How much do I love these little notebooks from England? Oh so much.
Oh, and also my friends there, and my friends’ friends. And the overcast weather (it’s just so nice to not squint…). And the spongy ground and the fact that archaeologists have to be hired to evaluate new construction sites. The misty landscape, green, green, grey, dotted with branchy, knotty trees. Parks. Public transportation. The variety of dogs. That there are at least a dozen national newspapers, and everyone reads them… Also vile foods like Hula Hoops and Bourbon creams (now available gluten free!!) and that Pellegrino is relatively cheap.
Good to be back, though, to familiar plumbing and accents and brands and bars and neighborhoods and traffic/pedestrian rules.
I used to think I might live there someday. Now I doubt it. I think over the seven years since I first went over there I’ve lost some idealism. At that point, the future was a blank slate, the degree a hoop to jump through before I embarked on… whatever I wanted. The idea of being, say, a magazine editor or a writer or a curator or a scholar paid well enough to live in a gorgeous London flat — all still possible then. Now, not so much. These things don’t just happen because you’re a nice person and smart enough. You’re not chosen for those things, even if those things got you through your first twenty-few years. I don’t know that I ever worked that hard. Or wanted anything that badly. It just didn’t really occur to me that it would take desire or work, really. Or maybe it did, and I just… didn’t.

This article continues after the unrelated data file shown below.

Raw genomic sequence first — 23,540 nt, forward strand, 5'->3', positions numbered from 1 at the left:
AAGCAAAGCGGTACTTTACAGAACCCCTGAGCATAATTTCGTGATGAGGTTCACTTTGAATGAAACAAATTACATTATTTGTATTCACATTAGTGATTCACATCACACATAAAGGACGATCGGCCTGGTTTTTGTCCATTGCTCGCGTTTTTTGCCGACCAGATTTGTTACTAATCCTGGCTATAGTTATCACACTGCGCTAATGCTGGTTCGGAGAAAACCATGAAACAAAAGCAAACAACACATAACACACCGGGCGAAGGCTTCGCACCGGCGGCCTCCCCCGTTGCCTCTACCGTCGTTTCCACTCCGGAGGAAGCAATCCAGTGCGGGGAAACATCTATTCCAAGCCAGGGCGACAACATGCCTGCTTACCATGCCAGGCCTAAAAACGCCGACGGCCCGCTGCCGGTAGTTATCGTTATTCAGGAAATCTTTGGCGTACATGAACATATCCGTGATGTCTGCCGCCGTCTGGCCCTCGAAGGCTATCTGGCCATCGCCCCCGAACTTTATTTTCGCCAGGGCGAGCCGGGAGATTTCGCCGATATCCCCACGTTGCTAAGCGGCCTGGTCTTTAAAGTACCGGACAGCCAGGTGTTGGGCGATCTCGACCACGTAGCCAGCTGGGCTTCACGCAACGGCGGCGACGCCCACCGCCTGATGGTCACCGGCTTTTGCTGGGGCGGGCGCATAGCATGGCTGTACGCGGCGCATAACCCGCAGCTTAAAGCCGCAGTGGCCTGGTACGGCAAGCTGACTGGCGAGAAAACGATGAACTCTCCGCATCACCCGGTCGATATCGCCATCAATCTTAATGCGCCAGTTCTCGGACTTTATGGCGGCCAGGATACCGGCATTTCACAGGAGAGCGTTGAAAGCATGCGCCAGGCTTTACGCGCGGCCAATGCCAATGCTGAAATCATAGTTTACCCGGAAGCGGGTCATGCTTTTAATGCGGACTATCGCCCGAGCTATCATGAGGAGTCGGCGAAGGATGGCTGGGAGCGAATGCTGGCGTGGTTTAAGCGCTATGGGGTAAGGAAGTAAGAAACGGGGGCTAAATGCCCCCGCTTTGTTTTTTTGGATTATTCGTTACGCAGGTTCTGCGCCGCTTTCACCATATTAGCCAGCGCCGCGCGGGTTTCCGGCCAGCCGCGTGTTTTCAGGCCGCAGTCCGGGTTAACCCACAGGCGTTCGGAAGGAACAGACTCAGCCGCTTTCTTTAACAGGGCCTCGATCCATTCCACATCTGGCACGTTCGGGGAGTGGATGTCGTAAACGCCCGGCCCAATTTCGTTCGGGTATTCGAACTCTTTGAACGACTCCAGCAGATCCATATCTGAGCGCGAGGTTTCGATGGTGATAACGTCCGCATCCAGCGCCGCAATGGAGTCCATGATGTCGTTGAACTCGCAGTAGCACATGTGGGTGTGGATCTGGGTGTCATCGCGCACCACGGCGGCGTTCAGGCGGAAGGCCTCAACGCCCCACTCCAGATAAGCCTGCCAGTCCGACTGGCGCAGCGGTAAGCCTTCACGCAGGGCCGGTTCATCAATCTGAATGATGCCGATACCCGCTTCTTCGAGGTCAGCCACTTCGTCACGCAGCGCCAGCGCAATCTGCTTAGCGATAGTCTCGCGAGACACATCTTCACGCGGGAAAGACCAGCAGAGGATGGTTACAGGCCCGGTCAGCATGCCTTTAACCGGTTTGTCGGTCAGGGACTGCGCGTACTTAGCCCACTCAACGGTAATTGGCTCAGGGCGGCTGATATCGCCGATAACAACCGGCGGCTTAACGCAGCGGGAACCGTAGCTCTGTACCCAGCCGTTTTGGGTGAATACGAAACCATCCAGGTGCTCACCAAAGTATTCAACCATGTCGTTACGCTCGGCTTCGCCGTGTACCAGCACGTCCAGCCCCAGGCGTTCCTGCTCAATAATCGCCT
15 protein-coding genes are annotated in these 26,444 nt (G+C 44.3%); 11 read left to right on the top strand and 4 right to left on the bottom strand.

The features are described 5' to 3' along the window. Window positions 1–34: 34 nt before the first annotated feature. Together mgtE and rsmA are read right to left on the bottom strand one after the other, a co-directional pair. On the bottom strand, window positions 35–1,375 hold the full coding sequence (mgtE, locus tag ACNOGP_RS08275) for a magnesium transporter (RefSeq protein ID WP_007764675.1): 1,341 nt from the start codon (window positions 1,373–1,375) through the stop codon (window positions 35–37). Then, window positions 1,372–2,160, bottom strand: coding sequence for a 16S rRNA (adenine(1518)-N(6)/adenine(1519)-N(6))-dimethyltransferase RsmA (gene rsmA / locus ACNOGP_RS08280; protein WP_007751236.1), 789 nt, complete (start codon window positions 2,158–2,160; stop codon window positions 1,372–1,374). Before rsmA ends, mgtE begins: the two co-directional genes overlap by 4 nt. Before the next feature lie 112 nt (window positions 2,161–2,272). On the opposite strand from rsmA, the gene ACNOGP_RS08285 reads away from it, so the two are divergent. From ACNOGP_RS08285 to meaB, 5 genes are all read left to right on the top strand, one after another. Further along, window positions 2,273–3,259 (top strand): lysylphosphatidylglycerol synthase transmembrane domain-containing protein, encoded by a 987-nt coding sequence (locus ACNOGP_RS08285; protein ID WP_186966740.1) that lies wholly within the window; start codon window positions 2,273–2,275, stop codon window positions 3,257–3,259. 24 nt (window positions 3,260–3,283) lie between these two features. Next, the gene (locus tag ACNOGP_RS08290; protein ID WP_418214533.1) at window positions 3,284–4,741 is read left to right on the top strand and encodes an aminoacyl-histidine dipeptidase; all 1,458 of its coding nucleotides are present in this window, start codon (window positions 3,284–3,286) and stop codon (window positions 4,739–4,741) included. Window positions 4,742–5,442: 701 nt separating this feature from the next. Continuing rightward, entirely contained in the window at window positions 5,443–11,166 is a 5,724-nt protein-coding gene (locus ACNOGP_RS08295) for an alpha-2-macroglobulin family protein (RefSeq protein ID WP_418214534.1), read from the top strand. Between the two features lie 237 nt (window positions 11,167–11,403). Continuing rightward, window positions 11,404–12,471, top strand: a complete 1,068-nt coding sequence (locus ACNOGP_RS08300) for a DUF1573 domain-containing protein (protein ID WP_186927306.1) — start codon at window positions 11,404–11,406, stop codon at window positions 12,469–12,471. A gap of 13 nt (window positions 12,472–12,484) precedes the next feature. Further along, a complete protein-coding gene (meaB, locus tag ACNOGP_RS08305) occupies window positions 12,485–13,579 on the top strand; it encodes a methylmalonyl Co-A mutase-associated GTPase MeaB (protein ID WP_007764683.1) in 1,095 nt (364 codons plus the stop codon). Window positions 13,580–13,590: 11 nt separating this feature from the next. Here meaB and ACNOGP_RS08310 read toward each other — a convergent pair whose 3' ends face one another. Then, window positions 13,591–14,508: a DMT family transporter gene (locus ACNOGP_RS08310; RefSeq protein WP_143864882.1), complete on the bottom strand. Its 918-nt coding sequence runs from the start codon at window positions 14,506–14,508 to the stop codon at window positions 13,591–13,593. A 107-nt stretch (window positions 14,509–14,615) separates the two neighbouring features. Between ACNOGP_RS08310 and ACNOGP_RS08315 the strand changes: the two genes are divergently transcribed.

Amazing shows: Lovely portraits by Gerhard Richter at the National Portrait Gallery. Portraits in general at the National Portrait Gallery…
Roni Horn was breathtaking at the Tate Modern. I love, love, love her drawings. Minimalist, but complex at times, plays on language, writes a bit of a diary (maybe?) into the works, and then there’s all this geometry going on… And those were just the drawings…
Altermodern at the Tate Britain was intriguing. Walead Beshty was my favorite — the guy who FedExs (is that a word?) glass cubes around the world, and then displays them, cracked, etc. He had these gorgeous photos that were created by putting film through airport security x-ray machines — gorgeous, random, gorgeous. Ugh. Wow. I get into this sort of thing.
Also, I saw The Couch of Couches at the Freud Museum:
His office is not what I expected at all — his desk was filled with all of these ancient icon/figurine things that essentiall stared him down as he wrote (if he could even find room to write). It was really interesting, though. He only actually lived in London for about a year before his death, all the while suffering from cancer of the jaw (such a tragic demise for one of the forefathers of the talking cure, right?).